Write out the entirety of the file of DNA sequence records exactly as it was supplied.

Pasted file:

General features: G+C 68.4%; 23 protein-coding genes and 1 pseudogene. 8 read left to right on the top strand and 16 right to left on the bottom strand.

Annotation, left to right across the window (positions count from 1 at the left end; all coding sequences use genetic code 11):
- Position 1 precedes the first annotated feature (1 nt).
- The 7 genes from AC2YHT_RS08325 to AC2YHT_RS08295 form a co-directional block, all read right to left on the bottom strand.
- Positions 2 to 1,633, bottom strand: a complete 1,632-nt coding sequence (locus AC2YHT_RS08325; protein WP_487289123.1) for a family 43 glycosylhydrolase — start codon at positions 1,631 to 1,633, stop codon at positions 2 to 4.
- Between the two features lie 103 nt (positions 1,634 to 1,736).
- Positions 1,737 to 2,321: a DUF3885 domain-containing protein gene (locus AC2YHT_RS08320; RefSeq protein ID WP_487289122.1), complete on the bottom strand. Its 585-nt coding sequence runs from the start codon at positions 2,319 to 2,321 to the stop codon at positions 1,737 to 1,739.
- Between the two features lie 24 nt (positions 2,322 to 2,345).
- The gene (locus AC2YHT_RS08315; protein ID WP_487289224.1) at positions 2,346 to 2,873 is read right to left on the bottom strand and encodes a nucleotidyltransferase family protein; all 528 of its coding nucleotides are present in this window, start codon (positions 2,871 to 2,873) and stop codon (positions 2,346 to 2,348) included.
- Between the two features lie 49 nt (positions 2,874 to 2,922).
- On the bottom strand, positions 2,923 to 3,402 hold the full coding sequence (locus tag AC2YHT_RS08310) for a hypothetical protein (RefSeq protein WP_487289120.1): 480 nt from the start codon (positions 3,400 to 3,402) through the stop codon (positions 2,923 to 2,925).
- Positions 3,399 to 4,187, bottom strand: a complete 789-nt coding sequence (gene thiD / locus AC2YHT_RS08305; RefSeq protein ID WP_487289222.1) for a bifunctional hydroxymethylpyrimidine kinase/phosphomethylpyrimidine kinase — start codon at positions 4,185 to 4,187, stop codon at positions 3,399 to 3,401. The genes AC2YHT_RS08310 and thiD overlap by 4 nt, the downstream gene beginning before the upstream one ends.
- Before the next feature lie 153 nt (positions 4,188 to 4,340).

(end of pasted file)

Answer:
General features: G+C 68.4%; 23 protein-coding genes and 1 pseudogene. 8 read left to right on the top strand and 16 right to left on the bottom strand.

Annotation, left to right across the window (positions count from 1 at the left end; all coding sequences use genetic code 11):
- Position 1 precedes the first annotated feature (1 nt).
- The 7 genes from AC2YHT_RS08325 to AC2YHT_RS08295 form a co-directional block, all read right to left on the bottom strand.
- Positions 2 to 1,633, bottom strand: a complete 1,632-nt coding sequence (locus AC2YHT_RS08325; protein WP_487289123.1) for a family 43 glycosylhydrolase — start codon at positions 1,631 to 1,633, stop codon at positions 2 to 4.
- Between the two features lie 103 nt (positions 1,634 to 1,736).
- Positions 1,737 to 2,321: a DUF3885 domain-containing protein gene (locus AC2YHT_RS08320; RefSeq protein ID WP_487289122.1), complete on the bottom strand. Its 585-nt coding sequence runs from the start codon at positions 2,319 to 2,321 to the stop codon at positions 1,737 to 1,739.
- Between the two features lie 24 nt (positions 2,322 to 2,345).
- The gene (locus AC2YHT_RS08315; protein ID WP_487289224.1) at positions 2,346 to 2,873 is read right to left on the bottom strand and encodes a nucleotidyltransferase family protein; all 528 of its coding nucleotides are present in this window, start codon (positions 2,871 to 2,873) and stop codon (positions 2,346 to 2,348) included.
- Between the two features lie 49 nt (positions 2,874 to 2,922).
- On the bottom strand, positions 2,923 to 3,402 hold the full coding sequence (locus tag AC2YHT_RS08310) for a hypothetical protein (RefSeq protein WP_487289120.1): 480 nt from the start codon (positions 3,400 to 3,402) through the stop codon (positions 2,923 to 2,925).
- Positions 3,399 to 4,187, bottom strand: a complete 789-nt coding sequence (gene thiD / locus AC2YHT_RS08305; RefSeq protein ID WP_487289222.1) for a bifunctional hydroxymethylpyrimidine kinase/phosphomethylpyrimidine kinase — start codon at positions 4,185 to 4,187, stop codon at positions 3,399 to 3,401. The genes AC2YHT_RS08310 and thiD overlap by 4 nt, the downstream gene beginning before the upstream one ends.
- Before the next feature lie 153 nt (positions 4,188 to 4,340).